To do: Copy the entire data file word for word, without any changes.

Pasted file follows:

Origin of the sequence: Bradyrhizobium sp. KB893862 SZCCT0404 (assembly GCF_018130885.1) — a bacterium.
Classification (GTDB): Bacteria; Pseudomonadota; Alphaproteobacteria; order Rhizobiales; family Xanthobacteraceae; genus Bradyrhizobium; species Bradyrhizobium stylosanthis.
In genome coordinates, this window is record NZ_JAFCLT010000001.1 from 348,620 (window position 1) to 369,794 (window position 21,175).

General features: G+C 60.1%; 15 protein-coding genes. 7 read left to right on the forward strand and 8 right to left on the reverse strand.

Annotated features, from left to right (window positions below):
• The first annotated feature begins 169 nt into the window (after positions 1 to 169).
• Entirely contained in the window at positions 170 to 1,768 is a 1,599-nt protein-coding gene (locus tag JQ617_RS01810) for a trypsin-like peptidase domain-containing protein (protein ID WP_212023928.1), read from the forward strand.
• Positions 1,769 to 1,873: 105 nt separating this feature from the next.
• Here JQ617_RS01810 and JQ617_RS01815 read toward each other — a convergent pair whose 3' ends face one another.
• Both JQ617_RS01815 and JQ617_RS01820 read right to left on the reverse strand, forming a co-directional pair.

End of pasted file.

Origin of the sequence: Bradyrhizobium sp. KB893862 SZCCT0404 (assembly GCF_018130885.1) — a bacterium.
Classification (GTDB): Bacteria; Pseudomonadota; Alphaproteobacteria; order Rhizobiales; family Xanthobacteraceae; genus Bradyrhizobium; species Bradyrhizobium stylosanthis.
In genome coordinates, this window is record NZ_JAFCLT010000001.1 from 348,620 (window position 1) to 369,794 (window position 21,175).

General features: G+C 60.1%; 15 protein-coding genes. 7 read left to right on the forward strand and 8 right to left on the reverse strand.

Annotated features, from left to right (window positions below):
• The first annotated feature begins 169 nt into the window (after positions 1 to 169).
• Entirely contained in the window at positions 170 to 1,768 is a 1,599-nt protein-coding gene (locus tag JQ617_RS01810) for a trypsin-like peptidase domain-containing protein (protein ID WP_212023928.1), read from the forward strand.
• Positions 1,769 to 1,873: 105 nt separating this feature from the next.
• Here JQ617_RS01810 and JQ617_RS01815 read toward each other — a convergent pair whose 3' ends face one another.
• Both JQ617_RS01815 and JQ617_RS01820 read right to left on the reverse strand, forming a co-directional pair.